Laura Vandervoort is not only fierce onscreen, but she can also kick butt in real life. The actress holds a second-degree black belt in karate and stars as the world’s only female werewolf in the new sci-fi thriller Bitten.
Based on the best-selling books by Canadian author Kelley Armstrong, the show centres on Elena, a werewolf for whom life — as you’d expect — is very much “hair today, gone tomorrow.”
But Elena has more to worry about than an overdue leg-waxing job — she’s part of the pack of hirsute hellraisers prowling undetected in Toronto, and struggling to balance life as a human with her carnivorous lupine identity.
“Preparing the fight scenes, we’d watch what wolves do in the wild with their alphas or animals that were inferior to them, or if they were trying to kill, like circling a prey or holding eye contact,” Vandervoort says.
“Then we’d try to incorporate that in our fights.”
The 29-year-old actress does many of her own stunts, putting her black belt training to good use.
“I was a fan of Buffy the Vampire Slayer, and that got me into karate,” she says. “It taught me how to be disciplined and focused and motivated. And that spilled into acting and wanting to achieve a certain goal.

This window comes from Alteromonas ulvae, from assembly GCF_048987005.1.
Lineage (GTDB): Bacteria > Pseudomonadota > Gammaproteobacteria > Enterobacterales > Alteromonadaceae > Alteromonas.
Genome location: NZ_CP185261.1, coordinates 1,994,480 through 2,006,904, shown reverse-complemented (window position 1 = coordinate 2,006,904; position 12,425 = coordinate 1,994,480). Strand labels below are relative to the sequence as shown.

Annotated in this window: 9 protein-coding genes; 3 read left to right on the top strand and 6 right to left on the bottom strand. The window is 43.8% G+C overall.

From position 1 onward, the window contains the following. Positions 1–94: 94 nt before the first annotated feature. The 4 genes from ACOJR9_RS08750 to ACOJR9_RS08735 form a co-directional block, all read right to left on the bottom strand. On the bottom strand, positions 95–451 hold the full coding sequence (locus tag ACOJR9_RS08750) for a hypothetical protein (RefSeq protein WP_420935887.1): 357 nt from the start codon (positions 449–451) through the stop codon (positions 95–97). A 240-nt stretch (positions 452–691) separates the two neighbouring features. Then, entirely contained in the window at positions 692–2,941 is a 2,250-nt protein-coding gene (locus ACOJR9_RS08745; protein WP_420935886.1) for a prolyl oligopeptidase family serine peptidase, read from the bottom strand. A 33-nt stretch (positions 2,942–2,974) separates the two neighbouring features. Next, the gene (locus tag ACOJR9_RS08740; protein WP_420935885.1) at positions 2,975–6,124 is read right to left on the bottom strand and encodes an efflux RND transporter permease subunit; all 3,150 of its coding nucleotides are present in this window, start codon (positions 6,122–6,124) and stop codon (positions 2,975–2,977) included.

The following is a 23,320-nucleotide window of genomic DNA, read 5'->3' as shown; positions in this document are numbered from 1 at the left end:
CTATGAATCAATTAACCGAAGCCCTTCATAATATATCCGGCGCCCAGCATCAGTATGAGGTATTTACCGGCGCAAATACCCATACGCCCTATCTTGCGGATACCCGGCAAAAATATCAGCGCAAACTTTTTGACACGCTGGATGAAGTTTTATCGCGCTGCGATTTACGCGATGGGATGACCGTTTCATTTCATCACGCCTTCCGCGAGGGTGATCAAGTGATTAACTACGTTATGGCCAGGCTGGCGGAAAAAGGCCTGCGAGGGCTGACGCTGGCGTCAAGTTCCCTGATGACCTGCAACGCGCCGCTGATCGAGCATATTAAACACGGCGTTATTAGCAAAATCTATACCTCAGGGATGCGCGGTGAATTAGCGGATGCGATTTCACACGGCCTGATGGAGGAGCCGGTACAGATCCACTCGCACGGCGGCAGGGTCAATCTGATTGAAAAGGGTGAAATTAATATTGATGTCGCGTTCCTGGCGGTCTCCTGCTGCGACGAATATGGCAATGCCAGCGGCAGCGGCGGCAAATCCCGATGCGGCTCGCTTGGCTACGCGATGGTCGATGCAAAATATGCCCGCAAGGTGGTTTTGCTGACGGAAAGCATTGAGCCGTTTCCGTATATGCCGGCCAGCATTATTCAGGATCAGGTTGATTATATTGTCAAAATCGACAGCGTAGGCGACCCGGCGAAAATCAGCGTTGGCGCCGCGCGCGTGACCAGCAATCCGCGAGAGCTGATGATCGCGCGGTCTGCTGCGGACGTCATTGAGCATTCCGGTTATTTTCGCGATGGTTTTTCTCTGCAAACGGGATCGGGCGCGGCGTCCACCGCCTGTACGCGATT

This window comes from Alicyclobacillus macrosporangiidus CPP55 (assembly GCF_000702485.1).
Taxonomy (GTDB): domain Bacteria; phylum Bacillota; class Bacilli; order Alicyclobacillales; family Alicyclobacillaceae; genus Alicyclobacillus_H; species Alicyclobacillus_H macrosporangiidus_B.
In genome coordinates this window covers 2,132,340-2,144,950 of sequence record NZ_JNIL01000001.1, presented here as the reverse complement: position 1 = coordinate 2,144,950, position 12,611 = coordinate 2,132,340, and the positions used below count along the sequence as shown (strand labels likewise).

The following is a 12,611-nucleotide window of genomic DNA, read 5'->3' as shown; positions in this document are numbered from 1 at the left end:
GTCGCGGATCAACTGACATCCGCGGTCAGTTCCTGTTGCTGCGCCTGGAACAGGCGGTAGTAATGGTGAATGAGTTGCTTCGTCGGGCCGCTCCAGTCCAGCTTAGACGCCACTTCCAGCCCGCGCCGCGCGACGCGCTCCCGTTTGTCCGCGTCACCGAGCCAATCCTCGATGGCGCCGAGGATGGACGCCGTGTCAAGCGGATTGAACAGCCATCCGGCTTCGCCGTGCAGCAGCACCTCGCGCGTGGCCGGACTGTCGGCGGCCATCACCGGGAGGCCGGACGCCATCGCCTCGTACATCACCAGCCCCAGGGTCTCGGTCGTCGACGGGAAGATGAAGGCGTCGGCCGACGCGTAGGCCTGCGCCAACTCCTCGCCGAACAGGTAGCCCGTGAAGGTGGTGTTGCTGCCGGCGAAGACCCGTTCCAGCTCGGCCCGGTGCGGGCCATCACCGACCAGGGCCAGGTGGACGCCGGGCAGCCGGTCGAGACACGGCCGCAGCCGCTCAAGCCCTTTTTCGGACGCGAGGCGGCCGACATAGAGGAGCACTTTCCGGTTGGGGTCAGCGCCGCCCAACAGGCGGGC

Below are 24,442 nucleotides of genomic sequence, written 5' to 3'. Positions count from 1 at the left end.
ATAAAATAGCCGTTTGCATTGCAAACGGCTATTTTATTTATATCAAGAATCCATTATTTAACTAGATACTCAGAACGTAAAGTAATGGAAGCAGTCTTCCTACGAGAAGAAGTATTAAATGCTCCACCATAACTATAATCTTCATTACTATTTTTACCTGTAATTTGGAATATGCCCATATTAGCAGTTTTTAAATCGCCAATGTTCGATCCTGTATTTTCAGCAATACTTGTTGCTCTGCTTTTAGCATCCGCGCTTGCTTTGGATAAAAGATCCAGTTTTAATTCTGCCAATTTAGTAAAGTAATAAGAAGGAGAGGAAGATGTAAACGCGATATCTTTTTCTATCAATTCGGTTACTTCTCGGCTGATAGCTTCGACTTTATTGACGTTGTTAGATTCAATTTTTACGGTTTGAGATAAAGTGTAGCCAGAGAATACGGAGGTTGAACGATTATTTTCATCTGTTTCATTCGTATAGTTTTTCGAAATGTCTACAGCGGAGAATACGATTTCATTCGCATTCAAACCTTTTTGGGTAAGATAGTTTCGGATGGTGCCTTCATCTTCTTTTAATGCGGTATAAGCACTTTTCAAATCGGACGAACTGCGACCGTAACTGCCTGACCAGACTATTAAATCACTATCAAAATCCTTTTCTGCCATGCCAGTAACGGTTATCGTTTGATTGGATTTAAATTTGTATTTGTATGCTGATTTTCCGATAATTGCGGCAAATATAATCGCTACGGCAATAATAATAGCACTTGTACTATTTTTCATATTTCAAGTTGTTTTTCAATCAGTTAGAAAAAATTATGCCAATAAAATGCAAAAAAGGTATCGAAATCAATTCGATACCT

“It also kept me out of trouble in school.”
An alumna of TV fare such as Smallville, V, and the spooky Canadian kids’ series Goosebumps and Are You Afraid of the Dark?, the Toronto native is an accidental sci-fi savant.
“When I was cast in Smallville, I was put into that world and I went to Comic-Con and loved the fans and everything about the genre. Being cast in V, again, was sort of a fluke because I was a guest star and it became a regular role,” she says.
“But I love women who are strong, and sci-fi seems to have a lot of women who are not only supernatural but have the ability to take care of themselves.
“I don’t go looking for it, but sci-fi seems to be a perfect fit for me.”
Vandervoort recently wrote the children’s book Super Duper Delia, about a girl who, on her 10th birthday, finds out she’s a superhero. The project became a live-action series that’s in the casting stages.
“I went to a lot of comic conventions and I met young girls who were seven or eight, and they loved superheroes. But a lot of the female superheroes wore belly shirts and little skirts, and it just didn’t seem right,” she says.
“[Delia is] quirky and odd and nerdy and smart, and she dresses in a unique way.
“I wanted to appeal to the girls to be themselves and not try to be anything else.”
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